CreateFile to try to limit this down to just creation of the files

Patch contains .exe to look for just .exe’s being created in this scenario

Since the System technically creates these files if you add the “User” column in Process Monitor all you will see is “NT AUTHORITY\SYSTEM” which doesn’t help so instead we need to look at the “Detail” column”.  Within this text look for Impersonating and right after that it will show you the user that is being impersonated by the System to create the file so that it has the proper ACL’s etc.  In the case shown below the user DCEXCHFSS\Administrator is the user account that is being utilized to create files on the file server.


Hopefully this helps someone if you have any improvements on filtering for either Wireshark or Process Monitor that would help here please let me know.

Edit 7-24-09  Added comments from Cd-Man regarding autoruns and acling files, Added netmon filtering usage based on comments both internally and externally 🙂

Comments (5)

  1. Anonymous says:

    anyway I was just having fun with you!

  2. Anonymous says:


    I like the folder idea that’s probably a good idea in general to create across your file servers as a preventative measure. Preferably you would have autoruns disabled via GPO in the environment but this is a good extra layer 🙂 .

    The ACL’ing of exe’s is good as well for an example for readers you could do the following

    "icacls *.exe /T /deny Everyone:(RX)" run that at the root of your file share.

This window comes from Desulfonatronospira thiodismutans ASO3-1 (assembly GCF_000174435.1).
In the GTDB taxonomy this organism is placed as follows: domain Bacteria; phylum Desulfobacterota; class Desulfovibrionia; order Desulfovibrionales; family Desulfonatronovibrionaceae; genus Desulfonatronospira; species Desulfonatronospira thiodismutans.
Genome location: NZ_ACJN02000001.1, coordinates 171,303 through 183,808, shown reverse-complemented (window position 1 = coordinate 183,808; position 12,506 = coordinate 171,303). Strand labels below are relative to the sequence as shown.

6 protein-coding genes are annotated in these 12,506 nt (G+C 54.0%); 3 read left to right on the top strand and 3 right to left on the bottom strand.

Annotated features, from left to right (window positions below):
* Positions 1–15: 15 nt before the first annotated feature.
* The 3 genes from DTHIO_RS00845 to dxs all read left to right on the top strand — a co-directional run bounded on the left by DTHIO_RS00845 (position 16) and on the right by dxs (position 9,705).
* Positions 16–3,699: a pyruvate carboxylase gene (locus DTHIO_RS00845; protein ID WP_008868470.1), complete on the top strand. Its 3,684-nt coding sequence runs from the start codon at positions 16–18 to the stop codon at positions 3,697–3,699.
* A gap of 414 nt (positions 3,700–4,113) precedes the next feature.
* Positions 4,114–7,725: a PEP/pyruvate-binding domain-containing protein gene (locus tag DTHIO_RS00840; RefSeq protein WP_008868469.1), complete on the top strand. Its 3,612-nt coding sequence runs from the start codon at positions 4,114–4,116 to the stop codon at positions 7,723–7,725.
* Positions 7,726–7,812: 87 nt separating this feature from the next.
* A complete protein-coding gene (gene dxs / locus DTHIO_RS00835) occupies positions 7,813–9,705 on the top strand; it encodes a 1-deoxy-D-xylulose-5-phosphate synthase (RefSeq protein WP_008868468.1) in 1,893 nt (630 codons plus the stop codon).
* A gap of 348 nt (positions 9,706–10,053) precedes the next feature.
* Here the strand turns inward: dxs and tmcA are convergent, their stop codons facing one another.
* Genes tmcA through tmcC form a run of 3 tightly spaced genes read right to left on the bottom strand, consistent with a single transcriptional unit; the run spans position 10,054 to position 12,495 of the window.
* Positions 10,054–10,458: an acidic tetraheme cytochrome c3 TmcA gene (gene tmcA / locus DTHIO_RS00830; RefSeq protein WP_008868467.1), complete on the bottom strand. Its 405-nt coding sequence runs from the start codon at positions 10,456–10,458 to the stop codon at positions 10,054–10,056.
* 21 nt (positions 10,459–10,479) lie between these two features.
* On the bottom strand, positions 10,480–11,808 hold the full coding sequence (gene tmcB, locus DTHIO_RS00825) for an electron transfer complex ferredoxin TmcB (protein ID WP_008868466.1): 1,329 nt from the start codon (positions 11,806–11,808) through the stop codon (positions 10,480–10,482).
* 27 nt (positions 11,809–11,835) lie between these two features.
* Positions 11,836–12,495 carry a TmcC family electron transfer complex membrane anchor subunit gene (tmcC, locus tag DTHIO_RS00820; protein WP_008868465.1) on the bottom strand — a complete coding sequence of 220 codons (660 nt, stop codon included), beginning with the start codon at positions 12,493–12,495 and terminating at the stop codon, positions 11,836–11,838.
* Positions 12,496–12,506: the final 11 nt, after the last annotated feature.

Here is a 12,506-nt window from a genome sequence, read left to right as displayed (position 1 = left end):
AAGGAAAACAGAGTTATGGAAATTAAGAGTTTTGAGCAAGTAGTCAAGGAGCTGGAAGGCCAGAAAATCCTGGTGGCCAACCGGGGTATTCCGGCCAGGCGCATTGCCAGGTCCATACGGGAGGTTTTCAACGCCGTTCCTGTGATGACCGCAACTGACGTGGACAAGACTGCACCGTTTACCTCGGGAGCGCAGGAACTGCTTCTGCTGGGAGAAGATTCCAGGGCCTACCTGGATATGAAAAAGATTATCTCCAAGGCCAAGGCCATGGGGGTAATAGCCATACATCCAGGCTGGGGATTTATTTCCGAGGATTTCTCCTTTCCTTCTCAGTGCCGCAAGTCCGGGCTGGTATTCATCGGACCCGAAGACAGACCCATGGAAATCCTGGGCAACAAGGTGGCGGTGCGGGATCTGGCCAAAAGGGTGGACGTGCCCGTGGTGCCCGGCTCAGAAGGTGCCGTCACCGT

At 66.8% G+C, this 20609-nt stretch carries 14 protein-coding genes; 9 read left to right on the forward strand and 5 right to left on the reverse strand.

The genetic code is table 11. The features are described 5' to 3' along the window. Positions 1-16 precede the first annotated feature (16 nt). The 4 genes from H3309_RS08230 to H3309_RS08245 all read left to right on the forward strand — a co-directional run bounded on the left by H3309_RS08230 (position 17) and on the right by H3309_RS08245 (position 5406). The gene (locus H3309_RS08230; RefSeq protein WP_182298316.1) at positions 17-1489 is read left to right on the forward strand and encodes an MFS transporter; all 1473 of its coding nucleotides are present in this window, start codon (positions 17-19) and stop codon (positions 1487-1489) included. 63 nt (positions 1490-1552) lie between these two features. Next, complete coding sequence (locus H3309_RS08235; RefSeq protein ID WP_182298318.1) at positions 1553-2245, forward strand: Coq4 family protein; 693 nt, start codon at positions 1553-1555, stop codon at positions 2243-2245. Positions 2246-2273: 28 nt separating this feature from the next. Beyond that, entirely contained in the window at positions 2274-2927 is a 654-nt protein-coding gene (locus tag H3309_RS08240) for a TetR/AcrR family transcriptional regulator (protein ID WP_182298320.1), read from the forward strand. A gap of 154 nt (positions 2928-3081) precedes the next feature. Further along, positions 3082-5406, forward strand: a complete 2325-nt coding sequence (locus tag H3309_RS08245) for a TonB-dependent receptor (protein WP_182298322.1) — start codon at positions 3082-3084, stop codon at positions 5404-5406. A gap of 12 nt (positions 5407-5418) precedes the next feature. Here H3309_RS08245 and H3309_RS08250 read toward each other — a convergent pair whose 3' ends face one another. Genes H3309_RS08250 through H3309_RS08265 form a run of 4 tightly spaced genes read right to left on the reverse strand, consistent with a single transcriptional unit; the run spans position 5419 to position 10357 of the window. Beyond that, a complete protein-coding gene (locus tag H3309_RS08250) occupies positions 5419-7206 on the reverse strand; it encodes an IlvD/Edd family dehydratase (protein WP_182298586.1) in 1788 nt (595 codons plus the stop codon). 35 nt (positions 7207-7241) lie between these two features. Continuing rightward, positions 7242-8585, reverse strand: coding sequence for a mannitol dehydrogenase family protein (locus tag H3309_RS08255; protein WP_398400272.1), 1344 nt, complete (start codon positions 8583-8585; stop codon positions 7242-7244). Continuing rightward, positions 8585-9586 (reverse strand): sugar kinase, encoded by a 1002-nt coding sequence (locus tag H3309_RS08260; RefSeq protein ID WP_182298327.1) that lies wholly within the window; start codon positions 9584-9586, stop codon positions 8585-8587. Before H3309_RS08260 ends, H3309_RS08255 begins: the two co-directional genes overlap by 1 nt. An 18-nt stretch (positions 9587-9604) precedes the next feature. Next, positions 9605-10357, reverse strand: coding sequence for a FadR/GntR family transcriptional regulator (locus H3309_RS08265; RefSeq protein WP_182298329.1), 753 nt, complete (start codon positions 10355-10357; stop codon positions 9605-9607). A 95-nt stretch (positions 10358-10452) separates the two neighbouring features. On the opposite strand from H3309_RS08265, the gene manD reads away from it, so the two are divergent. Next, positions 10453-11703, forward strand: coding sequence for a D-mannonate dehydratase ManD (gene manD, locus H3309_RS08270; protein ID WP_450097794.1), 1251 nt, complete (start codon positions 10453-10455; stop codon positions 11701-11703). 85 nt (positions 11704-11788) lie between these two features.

3. Anonymous says:

    I know wireshark better 🙂  If someone wants to provide the netmon filter for this go ahead and I’ll post it or if I get free time I’ll try to figure it out.

  4. Anonymous says:

    "wireshare" wtheck why not netmon

  5. Cd-MaN says:

    Some ideas: usually these worms make use of the "autorun.inf" file to get themselves executed as soon as someone clicks on the share (when it is mounted as a drive).

    To prevent this (until you clean up all your system), create a folder named autorun.inf and protect it via permissions such that nobody can delete it. Since you can’t have a folder and a file with the same name, this nullifies the attack.

    An other alternative would be to let the malware create the executable, but after it has been created, remove read/execute rights from everyone via ACL’s. Many variants of these worms use a predefined executable name, and don’t do anything if the given executable already exists.